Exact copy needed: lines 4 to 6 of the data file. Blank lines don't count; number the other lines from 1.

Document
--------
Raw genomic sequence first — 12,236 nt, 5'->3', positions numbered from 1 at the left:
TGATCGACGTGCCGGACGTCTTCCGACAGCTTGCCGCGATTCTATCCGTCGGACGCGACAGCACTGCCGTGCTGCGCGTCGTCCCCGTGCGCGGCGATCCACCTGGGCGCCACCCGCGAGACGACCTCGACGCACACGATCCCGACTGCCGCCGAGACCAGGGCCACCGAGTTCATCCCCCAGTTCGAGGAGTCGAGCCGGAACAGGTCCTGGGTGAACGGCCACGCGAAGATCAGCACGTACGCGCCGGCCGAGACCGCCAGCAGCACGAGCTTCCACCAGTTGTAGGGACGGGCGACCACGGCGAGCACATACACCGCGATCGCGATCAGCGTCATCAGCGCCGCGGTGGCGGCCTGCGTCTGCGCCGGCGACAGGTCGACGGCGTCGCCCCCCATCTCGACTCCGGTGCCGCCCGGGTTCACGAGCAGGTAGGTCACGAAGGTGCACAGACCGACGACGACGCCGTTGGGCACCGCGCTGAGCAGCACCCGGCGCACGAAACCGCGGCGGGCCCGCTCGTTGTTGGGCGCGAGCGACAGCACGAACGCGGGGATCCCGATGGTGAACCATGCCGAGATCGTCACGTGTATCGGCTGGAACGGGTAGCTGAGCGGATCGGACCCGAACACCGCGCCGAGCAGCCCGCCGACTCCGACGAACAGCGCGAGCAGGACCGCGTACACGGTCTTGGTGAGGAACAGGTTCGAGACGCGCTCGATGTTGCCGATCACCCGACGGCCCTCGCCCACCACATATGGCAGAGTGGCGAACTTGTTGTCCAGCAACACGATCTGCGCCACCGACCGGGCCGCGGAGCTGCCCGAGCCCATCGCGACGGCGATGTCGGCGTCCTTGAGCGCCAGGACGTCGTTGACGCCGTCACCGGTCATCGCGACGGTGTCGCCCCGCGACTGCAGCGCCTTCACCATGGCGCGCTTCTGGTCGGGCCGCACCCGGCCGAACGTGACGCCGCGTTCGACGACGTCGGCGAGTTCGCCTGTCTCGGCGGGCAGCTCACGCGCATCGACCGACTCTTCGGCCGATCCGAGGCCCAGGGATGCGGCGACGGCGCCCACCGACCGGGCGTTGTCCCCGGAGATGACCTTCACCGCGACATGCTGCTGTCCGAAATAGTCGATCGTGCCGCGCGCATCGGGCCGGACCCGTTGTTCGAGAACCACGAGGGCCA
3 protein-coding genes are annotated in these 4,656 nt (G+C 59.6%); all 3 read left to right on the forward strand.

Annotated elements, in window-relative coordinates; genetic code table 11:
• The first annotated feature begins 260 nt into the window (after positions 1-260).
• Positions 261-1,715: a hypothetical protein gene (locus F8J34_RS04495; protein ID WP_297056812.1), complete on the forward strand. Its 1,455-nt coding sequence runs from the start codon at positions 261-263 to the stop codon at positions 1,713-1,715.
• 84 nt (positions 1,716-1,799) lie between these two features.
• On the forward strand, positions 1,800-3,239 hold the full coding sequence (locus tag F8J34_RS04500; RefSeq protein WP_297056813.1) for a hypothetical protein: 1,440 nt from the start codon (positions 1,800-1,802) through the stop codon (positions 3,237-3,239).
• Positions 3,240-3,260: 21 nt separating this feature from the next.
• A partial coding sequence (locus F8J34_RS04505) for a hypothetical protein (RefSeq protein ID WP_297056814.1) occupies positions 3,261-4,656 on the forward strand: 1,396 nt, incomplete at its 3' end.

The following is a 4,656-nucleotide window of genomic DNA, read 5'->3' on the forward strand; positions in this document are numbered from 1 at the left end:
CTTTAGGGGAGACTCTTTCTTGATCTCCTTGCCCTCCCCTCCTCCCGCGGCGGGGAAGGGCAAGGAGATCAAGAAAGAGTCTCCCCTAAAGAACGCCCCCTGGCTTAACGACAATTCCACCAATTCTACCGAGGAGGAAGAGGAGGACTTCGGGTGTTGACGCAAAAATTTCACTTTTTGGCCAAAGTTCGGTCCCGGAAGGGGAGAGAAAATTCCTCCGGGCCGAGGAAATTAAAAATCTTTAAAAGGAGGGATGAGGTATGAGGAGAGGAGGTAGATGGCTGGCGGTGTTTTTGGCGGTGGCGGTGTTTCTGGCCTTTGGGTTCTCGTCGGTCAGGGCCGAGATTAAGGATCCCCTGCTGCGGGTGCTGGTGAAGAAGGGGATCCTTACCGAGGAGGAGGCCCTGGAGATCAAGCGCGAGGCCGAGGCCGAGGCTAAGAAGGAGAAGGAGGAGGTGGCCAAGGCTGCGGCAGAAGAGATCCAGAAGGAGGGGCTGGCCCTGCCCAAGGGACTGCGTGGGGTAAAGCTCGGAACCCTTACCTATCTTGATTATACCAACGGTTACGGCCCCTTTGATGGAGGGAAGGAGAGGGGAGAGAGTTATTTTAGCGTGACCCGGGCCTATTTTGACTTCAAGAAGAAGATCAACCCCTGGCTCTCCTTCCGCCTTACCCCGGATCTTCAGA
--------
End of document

Annotated elements, in window-relative coordinates; genetic code table 11:
• The first annotated feature begins 260 nt into the window (after positions 1-260).
• Positions 261-1,715: a hypothetical protein gene (locus F8J34_RS04495; protein ID WP_297056812.1), complete on the forward strand. Its 1,455-nt coding sequence runs from the start codon at positions 261-263 to the stop codon at positions 1,713-1,715.